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Cystic Fibrosis Sinus Infections Involve Microbes With Shifting Evolution Patterns

NEW YORK – The shifting nature of adaptation for Pseudomonas aeruginosa microbes found in the upper respiratory tract of cystic fibrosis patients with chronic rhinosinusitis may provide treatment clues that are not obvious from lung-centered microbial sampling, new research suggests.

"Our findings underscore the importance of infection-site biogeography to pathogen evolution and the relevance of the sinuses to overall CF respiratory health," co-senior and co-corresponding author Jennifer Bomberger, a microbiology and molecular genetics researcher at the University of Pittsburgh School of Medicine, and her colleagues wrote.

As they reported in a paper published in Cell Reports on Tuesday, the researchers used whole-genome sequencing, targeted 16S ribosomal RNA gene sequencing, "microbial identification after passive clarity technique" hybridization chain reaction (MiPACT-HCR)-based imaging, phenotyping, and other approaches to assess samples collected over time from half a dozen adult CF patients. Rather than analyzing lung sputum samples, they focused on less characterized P. aeruginosa communities in the upper respiratory tract, where early colonization occurs.

"Much of what we know about P. aeruginosa communities in cystic fibrosis is from sputum samples from the lungs," Bomberger explained in an email, noting that "our study is different in that we are analyzing P. aeruginosa evolution in the upper respiratory tract (i.e. sinuses)."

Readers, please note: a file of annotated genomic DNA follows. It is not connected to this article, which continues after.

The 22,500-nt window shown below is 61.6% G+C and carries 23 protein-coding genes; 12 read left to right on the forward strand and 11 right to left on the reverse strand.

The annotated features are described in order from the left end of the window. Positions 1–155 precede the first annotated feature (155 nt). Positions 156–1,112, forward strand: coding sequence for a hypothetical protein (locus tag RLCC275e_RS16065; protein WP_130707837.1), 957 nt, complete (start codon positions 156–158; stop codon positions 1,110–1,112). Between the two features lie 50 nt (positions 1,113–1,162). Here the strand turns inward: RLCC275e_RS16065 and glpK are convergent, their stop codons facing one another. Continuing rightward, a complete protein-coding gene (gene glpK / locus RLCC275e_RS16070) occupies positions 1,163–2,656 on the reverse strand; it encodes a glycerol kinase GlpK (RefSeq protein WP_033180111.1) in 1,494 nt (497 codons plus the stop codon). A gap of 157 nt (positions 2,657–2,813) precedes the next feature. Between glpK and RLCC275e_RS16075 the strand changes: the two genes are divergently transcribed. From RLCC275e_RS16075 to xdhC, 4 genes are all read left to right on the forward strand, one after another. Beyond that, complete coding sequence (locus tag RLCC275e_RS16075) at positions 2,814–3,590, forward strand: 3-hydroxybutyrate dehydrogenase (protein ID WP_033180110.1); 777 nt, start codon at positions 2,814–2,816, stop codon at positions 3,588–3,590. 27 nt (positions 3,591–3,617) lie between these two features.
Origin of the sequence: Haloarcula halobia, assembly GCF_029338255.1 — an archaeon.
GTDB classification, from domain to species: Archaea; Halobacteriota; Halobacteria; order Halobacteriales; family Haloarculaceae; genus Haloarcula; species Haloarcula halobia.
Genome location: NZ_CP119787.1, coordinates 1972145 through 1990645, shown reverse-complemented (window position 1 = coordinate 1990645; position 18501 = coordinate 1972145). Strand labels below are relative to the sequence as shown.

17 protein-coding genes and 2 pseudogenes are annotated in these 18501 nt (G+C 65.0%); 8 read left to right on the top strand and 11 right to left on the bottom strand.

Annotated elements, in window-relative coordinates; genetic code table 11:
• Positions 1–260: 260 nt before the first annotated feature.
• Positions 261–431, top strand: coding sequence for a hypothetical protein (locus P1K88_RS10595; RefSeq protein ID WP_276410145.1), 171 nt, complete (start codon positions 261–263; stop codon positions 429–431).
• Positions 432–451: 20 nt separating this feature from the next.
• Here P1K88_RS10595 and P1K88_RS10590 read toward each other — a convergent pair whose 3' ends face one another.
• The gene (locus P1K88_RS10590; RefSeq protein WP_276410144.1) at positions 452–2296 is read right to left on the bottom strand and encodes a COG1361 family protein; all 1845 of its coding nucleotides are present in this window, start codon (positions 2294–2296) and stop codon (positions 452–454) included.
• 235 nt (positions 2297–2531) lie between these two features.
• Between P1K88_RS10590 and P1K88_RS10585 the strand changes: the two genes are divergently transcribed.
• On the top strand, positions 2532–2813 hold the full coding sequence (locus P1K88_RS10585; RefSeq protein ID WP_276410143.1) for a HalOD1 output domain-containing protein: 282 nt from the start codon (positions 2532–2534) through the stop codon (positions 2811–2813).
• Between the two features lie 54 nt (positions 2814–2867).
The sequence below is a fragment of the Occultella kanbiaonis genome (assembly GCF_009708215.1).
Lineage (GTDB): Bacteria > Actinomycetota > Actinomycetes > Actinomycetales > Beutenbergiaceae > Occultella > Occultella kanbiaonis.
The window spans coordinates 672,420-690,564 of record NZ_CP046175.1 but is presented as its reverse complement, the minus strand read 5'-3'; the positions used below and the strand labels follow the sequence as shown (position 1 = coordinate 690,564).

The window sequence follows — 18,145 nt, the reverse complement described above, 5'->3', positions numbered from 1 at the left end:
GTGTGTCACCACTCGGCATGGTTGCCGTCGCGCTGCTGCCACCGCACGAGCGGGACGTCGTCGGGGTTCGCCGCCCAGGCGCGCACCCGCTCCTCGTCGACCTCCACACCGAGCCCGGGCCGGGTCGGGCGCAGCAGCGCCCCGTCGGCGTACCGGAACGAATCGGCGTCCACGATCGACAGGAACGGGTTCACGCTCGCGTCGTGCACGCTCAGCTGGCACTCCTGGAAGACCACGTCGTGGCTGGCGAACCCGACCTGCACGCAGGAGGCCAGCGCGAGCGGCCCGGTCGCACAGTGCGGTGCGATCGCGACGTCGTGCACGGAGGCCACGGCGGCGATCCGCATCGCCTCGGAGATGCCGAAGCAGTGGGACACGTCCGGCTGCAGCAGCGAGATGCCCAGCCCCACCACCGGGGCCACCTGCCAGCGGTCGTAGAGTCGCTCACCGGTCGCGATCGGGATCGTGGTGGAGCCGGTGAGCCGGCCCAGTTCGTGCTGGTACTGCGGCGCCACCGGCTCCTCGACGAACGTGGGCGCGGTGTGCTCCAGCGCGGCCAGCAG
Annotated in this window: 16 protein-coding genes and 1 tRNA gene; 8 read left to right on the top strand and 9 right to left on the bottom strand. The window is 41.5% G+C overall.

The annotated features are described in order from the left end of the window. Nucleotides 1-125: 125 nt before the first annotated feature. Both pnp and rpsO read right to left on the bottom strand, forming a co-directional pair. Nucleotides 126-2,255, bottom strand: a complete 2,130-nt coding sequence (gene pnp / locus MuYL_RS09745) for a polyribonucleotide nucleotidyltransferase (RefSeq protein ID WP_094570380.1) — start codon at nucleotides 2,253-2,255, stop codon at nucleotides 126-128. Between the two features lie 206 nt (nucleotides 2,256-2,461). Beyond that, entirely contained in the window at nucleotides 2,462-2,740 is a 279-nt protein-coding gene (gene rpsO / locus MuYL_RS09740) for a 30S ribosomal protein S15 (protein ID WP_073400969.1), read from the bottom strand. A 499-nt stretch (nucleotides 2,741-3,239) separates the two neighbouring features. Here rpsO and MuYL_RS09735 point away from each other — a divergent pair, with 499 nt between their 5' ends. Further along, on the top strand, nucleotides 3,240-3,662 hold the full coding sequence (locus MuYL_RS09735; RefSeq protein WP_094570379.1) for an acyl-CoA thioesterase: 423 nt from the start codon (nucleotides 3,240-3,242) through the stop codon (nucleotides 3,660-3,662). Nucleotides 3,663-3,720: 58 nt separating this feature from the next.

The team's results revealed distinct genomic features and adaptation events in the upper respiratory tract during different stages of infection and in relation to the size of the P. aeruginosa community considered.

Whereas early-stage infections involving large P. aeruginosa populations showed signs of selection related to the host environment and related treatments, leading to a rise in aggregation-prone bugs, later-stage infections tended to involve smaller, host-restricted population fragments that were prone to genome degradation and "mutator"-driven genetic drift effects.

"We propose that following initial adaptive evolution in larger populations under strong selection for aggregation, P. aeruginosa persists in small, fragmented populations that experience stronger effects of genetic drift," the authors reported.

The results hinted that MiPACT-HCR imaging or genome degradation signatures such as pseudogenization may help in distinguishing between P. aeruginosa populations in the process of selection and the genetic drift-prone populations found at later stages of the infection process.

Such differences in population size, structure, and evolutionary patterns may help in guiding therapeutic approaches, Bomberger noted, since P. aeruginosa populations with alterations that have arisen randomly through genetic drift are less likely to respond to targeted treatments, whereas populations under selection may be more amenable to therapeutic approaches targeting key mutations.

"This information would allow researchers and clinicians to know if the community is undergoing selection or more genetic drift and how likely mutations are to suggest selective pressures that could be effectively targeted therapeutically," she said.

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